Amla says sorry to Smith
Johannesburg - As South Africa suffered a humiliating, 93-run defeat to arch-rivals Australia on Wednesday night, the outcome could not have been more different for the two former cricket captains facing each other in the first of three one-day internationals.
Former Proteas captain Graeme Smith was booed by the crowd for another dismal innings as he was adjudged lbw, while his Australian counterpart, Ricky Ponting, was named Man-of-the-Match.
To be fair, Smith did walk across to his captain and batting partner, Hashim Amla, and ask if they should refer the wicket to the Decision Review System (DRS), but Amla said he thought it looked out and decided not to take it further.
On reflection, after seeing the television replays, Smith may have had the decision reversed.
"He asked me what I thought at the time, and I thought it was hitting leg stump," said Amla afterwards.
"I apologised to Graeme as I should have referred it but you have to go on your initial impression and I initially thought it was hitting leg stump."
"I should have known better," said Amla who is captain while AB de Villiers is recovering from surgery to his left hand.
Ponting was more fortunate. By his own admission, it was not his finest innings and he was lucky to survive a couple of chances.
He got an inside edge which went just wide of wicketkeeper Mark Boucher, when his score was on nine, and he also survived an lbw and a caught-behind appeal.
"It wasn't one of my best today and it takes a bit of time to get used to the tempo," said Ponting.
Clarke had tipped Ponting to make a big impression with the bat in both the ODI and Test series on this tour.
"I wasn't aware of that (Clark's opinion) but he's a good judge, isn't he?" he laughed.
Ponting said he had been training hard and had managed to get good time in the middle for his team in Perth.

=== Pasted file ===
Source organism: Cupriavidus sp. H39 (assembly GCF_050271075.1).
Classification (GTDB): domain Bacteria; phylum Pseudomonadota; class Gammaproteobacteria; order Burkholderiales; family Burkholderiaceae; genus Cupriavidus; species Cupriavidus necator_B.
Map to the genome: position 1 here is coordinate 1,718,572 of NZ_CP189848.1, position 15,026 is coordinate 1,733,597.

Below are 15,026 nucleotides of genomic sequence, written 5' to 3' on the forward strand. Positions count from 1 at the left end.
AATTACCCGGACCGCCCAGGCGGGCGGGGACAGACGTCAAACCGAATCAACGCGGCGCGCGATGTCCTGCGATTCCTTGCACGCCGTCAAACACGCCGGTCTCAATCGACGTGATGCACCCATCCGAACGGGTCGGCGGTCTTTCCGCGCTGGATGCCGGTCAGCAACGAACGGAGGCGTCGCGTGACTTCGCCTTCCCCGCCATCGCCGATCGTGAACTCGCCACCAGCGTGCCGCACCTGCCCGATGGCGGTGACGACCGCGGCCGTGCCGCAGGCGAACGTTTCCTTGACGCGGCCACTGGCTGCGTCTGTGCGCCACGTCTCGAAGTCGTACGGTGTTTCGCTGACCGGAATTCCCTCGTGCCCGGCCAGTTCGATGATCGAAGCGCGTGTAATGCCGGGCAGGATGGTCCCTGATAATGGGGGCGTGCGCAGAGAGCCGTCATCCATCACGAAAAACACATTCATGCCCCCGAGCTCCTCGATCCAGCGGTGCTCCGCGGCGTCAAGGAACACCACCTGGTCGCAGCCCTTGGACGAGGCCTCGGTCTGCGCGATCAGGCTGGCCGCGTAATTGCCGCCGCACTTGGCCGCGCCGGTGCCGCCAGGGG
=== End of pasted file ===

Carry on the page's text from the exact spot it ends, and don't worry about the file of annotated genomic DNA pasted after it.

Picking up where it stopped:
"It's always nice to get off to a good start and in a small series like this one, a 1-0 advantage always helps.
"The weather and the shortened game also helped us."
Ponting praised South Africa's Lonwabo Tsotsobe and said he was impressed with his use of the new ball.
"Both he and Morne [Morkel] bowled really well and, with their height, they managed to bounce it a bit more."
As a senior member of the team, Ponting said he was relishing the role of mentoring the younger players and was pleased to be able to enjoy his time off the field now that the main responsibilities of the team and the players rest on Michael Clarke's shoulders.
"I'm much more relaxed these days," Ponting said.
"There's a lot going on behind the scenes which you don't necessarily see but I don't have to worry about that anymore.
"I spend a lot of time with the young guys and try and help them and I'm enjoying that role."
Two Australians made their ODI debuts in the match and Ponting said it was a good feeling to see them doing well.
"I thought Pat Cummins and Mitchell Marsh bowled particularly well today in their debuts.
"It wasn't an ideal start for Paddy, getting hit for six off his first ball but he bounced back.
"They are two exceptional young talents and it was good to see them out there today."
Amla said the track got quicker after the rain and, with the two new balls (in the new rules) in a 29 over match, it meant the ball was new for almost the whole game.
"There was swing upfront which worked in their (Australia's) favour and made it difficult to bat," he said.
"We were two down pretty early which knocked us back and we were unable to recover.
"The last couple of games we haven't managed to string a partnership together and it puts pressure on our lower and middle order.
"Obviously we have to work on it."